Cathay sees cargo volumes drop in July as challenges remain

By Damian Brett

Source: Cathay Pacific

Cathay Pacific reported a drop in cargo volumes again in July as it faces ongoing capacity constraints and operational challenges.

The group’s July cargo volumes declined by 17.2% year on year to 100,714 tonnes and were down 40.7% compared with 2019 levels. 

Cargo capacity in available cargo tonne km terms was down 16.4% on a year earlier and the cargo load factor fell 10.8 percentage points on a year earlier to 71%.

Cathay Pacific said that cargo capacity was affected by weather-related cancellations as well as ongoing operational restrictions.

Restrictions on passenger flying continues to affect the airline’s ability to ramp up its bellyhold capacity to pre-Covid levels, while restrictions on cross border trucking are also having an impact on operations.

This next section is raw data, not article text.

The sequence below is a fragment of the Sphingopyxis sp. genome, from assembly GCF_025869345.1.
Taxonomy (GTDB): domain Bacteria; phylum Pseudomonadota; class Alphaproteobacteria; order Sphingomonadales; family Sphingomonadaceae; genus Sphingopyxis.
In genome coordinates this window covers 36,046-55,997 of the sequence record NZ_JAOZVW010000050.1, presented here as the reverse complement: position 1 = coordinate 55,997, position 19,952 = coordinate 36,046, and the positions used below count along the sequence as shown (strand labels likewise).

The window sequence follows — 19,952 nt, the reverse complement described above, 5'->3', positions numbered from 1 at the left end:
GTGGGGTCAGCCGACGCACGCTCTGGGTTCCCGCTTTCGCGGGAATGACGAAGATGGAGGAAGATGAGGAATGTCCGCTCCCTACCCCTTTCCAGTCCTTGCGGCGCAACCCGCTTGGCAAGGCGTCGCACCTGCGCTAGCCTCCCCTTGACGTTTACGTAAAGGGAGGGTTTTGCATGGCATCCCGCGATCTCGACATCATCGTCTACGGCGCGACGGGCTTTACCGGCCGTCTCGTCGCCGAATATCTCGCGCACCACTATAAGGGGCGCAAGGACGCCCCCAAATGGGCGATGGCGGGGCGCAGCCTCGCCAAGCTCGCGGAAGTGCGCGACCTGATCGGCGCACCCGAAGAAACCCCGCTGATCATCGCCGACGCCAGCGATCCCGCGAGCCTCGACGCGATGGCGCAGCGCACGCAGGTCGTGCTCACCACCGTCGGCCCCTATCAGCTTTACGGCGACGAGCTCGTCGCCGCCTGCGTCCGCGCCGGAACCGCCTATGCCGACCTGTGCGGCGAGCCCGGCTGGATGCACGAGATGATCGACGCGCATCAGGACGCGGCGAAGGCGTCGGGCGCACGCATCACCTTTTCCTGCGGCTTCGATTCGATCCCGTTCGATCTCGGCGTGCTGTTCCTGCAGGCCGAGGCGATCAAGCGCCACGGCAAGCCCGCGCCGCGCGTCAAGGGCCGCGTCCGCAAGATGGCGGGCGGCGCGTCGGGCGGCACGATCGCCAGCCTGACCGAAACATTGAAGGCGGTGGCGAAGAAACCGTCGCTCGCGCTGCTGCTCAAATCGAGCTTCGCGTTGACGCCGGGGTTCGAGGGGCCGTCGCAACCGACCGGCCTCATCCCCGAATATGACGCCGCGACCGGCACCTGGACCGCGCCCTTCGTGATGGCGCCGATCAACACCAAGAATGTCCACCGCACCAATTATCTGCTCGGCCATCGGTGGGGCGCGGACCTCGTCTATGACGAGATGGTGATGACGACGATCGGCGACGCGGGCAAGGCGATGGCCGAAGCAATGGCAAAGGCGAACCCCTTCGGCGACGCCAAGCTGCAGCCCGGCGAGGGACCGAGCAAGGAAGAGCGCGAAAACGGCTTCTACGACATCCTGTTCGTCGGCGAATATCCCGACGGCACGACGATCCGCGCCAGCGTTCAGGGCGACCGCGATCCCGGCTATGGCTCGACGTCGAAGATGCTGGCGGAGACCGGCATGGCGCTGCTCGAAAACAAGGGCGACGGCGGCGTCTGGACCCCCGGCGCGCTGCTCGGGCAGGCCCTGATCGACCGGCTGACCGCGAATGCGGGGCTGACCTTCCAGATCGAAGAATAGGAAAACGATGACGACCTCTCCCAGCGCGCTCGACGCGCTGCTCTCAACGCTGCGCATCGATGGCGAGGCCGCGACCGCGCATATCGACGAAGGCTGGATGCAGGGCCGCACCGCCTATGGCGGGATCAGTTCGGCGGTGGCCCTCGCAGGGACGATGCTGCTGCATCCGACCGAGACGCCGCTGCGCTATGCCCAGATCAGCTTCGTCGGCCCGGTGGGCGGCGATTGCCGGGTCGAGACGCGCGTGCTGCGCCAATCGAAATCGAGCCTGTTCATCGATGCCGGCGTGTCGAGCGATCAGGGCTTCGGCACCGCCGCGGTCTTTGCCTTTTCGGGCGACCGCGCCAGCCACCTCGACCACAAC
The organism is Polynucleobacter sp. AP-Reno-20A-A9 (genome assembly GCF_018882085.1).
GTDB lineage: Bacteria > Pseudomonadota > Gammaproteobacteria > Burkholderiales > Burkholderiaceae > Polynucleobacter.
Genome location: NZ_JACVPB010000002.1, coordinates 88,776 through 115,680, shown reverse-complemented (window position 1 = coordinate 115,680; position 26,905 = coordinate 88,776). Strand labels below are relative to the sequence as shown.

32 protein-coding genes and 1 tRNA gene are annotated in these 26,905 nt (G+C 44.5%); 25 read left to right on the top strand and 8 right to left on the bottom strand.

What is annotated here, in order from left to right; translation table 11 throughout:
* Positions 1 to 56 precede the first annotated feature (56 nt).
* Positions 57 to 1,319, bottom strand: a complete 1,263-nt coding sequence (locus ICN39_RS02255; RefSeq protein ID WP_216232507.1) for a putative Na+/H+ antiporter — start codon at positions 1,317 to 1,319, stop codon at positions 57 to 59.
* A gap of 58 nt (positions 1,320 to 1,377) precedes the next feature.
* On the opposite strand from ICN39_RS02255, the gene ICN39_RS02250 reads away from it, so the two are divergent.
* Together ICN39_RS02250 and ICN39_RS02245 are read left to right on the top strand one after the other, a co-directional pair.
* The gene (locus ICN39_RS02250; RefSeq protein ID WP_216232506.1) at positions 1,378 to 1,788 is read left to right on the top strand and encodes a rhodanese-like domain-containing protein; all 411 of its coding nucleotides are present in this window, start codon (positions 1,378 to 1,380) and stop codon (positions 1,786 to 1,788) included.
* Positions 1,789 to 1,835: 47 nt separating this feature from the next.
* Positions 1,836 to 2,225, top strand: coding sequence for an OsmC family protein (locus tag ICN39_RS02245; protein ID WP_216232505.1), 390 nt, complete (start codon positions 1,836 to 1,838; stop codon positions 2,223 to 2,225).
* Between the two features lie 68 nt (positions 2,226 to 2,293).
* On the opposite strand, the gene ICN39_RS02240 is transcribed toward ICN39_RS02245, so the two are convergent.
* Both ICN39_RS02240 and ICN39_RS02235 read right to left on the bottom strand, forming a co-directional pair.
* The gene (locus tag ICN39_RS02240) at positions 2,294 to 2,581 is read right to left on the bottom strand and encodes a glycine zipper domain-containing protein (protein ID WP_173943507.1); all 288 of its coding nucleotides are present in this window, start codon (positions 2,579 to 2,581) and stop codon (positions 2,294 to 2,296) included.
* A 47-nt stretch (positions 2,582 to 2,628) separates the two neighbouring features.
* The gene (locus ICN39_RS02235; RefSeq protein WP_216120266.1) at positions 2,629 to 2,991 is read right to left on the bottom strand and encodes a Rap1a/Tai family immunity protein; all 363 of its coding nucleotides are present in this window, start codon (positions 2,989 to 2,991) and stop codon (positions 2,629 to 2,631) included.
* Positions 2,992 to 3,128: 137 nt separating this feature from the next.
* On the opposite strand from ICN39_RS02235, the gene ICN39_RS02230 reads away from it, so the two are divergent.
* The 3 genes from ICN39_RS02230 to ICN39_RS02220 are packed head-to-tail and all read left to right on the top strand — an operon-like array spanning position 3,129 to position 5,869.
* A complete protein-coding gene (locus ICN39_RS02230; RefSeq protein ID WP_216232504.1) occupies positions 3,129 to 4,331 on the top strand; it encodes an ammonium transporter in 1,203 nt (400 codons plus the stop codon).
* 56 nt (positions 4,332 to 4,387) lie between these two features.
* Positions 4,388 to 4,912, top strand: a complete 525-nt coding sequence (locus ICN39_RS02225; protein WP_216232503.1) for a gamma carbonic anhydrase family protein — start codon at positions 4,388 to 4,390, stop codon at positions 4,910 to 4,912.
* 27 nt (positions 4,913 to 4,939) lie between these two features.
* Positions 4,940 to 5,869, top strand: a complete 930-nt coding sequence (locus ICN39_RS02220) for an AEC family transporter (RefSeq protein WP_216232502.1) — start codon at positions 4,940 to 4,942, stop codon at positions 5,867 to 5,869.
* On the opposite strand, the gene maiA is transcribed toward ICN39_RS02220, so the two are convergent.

The major impact of these challenges was seen on Indian and Americas routes, whilst capacity on European routes grew marginally.

Overall, cargo capacity is around 50% down on pre-Covid levels but the airline is hoping to increase this to around 65% by the end of the year.

Looking ahead, chief customer and commercial officer Ronald Lam re-iterated that the airline is expecting a muted peak season.

“We expect to operate a full freighter schedule in August and going forward, complemented by regional cargo-only passenger flights and more belly capacity provided by our additional passenger services,” he said.

“However, long-haul cargo-only passenger flights will be limited. The situation involving cross-border trucking services between Shenzhen and Hong Kong remains uncertain, and we will continue to monitor the situation closely and adapt accordingly.

“We are cautiously optimistic about a solid seasonal winter peak season, although this is anticipated to be less pronounced than the one we experienced in 2021 in light of the current global economic environment.”

Cathay Pacific aims for two thirds of pre-pandemic cargo capacity by the end of 2022

Hong Kong faces more cross-border trucking restrictions

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